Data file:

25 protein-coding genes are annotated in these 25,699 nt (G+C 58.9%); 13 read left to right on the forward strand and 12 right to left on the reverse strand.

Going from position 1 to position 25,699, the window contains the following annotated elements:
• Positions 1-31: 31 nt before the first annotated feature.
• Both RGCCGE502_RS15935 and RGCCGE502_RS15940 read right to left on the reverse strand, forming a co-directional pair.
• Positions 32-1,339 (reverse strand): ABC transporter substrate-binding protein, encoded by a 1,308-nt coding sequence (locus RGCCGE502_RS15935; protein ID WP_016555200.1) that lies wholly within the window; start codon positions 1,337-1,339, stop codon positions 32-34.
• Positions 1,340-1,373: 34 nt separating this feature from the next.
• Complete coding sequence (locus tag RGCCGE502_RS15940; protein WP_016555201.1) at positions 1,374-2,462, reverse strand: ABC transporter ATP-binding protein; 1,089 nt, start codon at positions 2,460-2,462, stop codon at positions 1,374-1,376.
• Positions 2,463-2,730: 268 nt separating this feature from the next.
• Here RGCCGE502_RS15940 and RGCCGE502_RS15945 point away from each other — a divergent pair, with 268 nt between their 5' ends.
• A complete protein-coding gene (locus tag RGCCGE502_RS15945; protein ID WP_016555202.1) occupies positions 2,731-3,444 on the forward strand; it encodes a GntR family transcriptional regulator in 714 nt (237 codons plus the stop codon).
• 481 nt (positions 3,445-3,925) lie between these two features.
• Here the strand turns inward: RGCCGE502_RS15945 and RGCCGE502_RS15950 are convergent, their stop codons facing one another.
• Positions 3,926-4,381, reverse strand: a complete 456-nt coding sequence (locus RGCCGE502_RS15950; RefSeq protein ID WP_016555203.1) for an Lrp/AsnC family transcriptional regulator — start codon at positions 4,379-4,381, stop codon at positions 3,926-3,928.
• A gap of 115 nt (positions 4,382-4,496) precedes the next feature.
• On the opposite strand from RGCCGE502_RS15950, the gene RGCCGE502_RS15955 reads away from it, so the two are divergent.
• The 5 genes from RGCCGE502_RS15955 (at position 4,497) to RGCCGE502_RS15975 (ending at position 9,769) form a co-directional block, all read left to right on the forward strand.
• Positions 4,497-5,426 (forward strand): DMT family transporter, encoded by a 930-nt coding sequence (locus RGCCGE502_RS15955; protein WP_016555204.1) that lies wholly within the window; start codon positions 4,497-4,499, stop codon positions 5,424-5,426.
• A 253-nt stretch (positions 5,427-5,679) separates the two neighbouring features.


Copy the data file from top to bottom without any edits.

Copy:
25 protein-coding genes are annotated in these 25,699 nt (G+C 58.9%); 13 read left to right on the forward strand and 12 right to left on the reverse strand.

Going from position 1 to position 25,699, the window contains the following annotated elements:
• Positions 1-31: 31 nt before the first annotated feature.
• Both RGCCGE502_RS15935 and RGCCGE502_RS15940 read right to left on the reverse strand, forming a co-directional pair.
• Positions 32-1,339 (reverse strand): ABC transporter substrate-binding protein, encoded by a 1,308-nt coding sequence (locus RGCCGE502_RS15935; protein ID WP_016555200.1) that lies wholly within the window; start codon positions 1,337-1,339, stop codon positions 32-34.
• Positions 1,340-1,373: 34 nt separating this feature from the next.
• Complete coding sequence (locus tag RGCCGE502_RS15940; protein WP_016555201.1) at positions 1,374-2,462, reverse strand: ABC transporter ATP-binding protein; 1,089 nt, start codon at positions 2,460-2,462, stop codon at positions 1,374-1,376.
• Positions 2,463-2,730: 268 nt separating this feature from the next.
• Here RGCCGE502_RS15940 and RGCCGE502_RS15945 point away from each other — a divergent pair, with 268 nt between their 5' ends.
• A complete protein-coding gene (locus tag RGCCGE502_RS15945; protein ID WP_016555202.1) occupies positions 2,731-3,444 on the forward strand; it encodes a GntR family transcriptional regulator in 714 nt (237 codons plus the stop codon).
• 481 nt (positions 3,445-3,925) lie between these two features.
• Here the strand turns inward: RGCCGE502_RS15945 and RGCCGE502_RS15950 are convergent, their stop codons facing one another.
• Positions 3,926-4,381, reverse strand: a complete 456-nt coding sequence (locus RGCCGE502_RS15950; RefSeq protein ID WP_016555203.1) for an Lrp/AsnC family transcriptional regulator — start codon at positions 4,379-4,381, stop codon at positions 3,926-3,928.
• A gap of 115 nt (positions 4,382-4,496) precedes the next feature.
• On the opposite strand from RGCCGE502_RS15950, the gene RGCCGE502_RS15955 reads away from it, so the two are divergent.
• The 5 genes from RGCCGE502_RS15955 (at position 4,497) to RGCCGE502_RS15975 (ending at position 9,769) form a co-directional block, all read left to right on the forward strand.
• Positions 4,497-5,426 (forward strand): DMT family transporter, encoded by a 930-nt coding sequence (locus RGCCGE502_RS15955; protein WP_016555204.1) that lies wholly within the window; start codon positions 4,497-4,499, stop codon positions 5,424-5,426.
• A 253-nt stretch (positions 5,427-5,679) separates the two neighbouring features.